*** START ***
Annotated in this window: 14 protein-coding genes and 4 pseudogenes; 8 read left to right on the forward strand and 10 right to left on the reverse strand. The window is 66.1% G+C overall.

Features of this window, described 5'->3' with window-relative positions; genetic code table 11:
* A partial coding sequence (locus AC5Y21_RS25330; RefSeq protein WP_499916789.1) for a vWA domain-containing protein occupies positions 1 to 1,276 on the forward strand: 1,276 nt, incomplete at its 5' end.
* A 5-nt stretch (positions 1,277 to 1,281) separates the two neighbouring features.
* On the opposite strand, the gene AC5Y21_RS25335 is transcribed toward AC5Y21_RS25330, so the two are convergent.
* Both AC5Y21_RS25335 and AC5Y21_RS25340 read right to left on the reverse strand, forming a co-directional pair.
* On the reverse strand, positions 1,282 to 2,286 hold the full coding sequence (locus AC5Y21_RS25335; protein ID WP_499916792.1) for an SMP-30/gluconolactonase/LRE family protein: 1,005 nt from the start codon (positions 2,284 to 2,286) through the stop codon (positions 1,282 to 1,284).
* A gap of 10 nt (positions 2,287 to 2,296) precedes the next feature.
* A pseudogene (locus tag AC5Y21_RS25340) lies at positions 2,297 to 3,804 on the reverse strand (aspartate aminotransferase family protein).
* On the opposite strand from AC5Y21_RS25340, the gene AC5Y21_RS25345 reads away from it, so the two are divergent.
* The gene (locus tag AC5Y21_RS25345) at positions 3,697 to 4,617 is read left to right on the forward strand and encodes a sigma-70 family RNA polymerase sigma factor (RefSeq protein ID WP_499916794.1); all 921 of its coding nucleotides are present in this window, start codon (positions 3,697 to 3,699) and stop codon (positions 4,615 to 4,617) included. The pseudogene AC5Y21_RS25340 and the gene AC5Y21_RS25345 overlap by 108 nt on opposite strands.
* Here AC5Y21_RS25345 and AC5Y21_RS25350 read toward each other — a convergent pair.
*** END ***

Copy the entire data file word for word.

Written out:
Annotated in this window: 14 protein-coding genes and 4 pseudogenes; 8 read left to right on the forward strand and 10 right to left on the reverse strand. The window is 66.1% G+C overall.

Features of this window, described 5'->3' with window-relative positions; genetic code table 11:
* A partial coding sequence (locus AC5Y21_RS25330; RefSeq protein WP_499916789.1) for a vWA domain-containing protein occupies positions 1 to 1,276 on the forward strand: 1,276 nt, incomplete at its 5' end.
* A 5-nt stretch (positions 1,277 to 1,281) separates the two neighbouring features.
* On the opposite strand, the gene AC5Y21_RS25335 is transcribed toward AC5Y21_RS25330, so the two are convergent.
* Both AC5Y21_RS25335 and AC5Y21_RS25340 read right to left on the reverse strand, forming a co-directional pair.
* On the reverse strand, positions 1,282 to 2,286 hold the full coding sequence (locus AC5Y21_RS25335; protein ID WP_499916792.1) for an SMP-30/gluconolactonase/LRE family protein: 1,005 nt from the start codon (positions 2,284 to 2,286) through the stop codon (positions 1,282 to 1,284).
* A gap of 10 nt (positions 2,287 to 2,296) precedes the next feature.
* A pseudogene (locus tag AC5Y21_RS25340) lies at positions 2,297 to 3,804 on the reverse strand (aspartate aminotransferase family protein).
* On the opposite strand from AC5Y21_RS25340, the gene AC5Y21_RS25345 reads away from it, so the two are divergent.
* The gene (locus tag AC5Y21_RS25345) at positions 3,697 to 4,617 is read left to right on the forward strand and encodes a sigma-70 family RNA polymerase sigma factor (RefSeq protein ID WP_499916794.1); all 921 of its coding nucleotides are present in this window, start codon (positions 3,697 to 3,699) and stop codon (positions 4,615 to 4,617) included. The pseudogene AC5Y21_RS25340 and the gene AC5Y21_RS25345 overlap by 108 nt on opposite strands.
* Here AC5Y21_RS25345 and AC5Y21_RS25350 read toward each other — a convergent pair.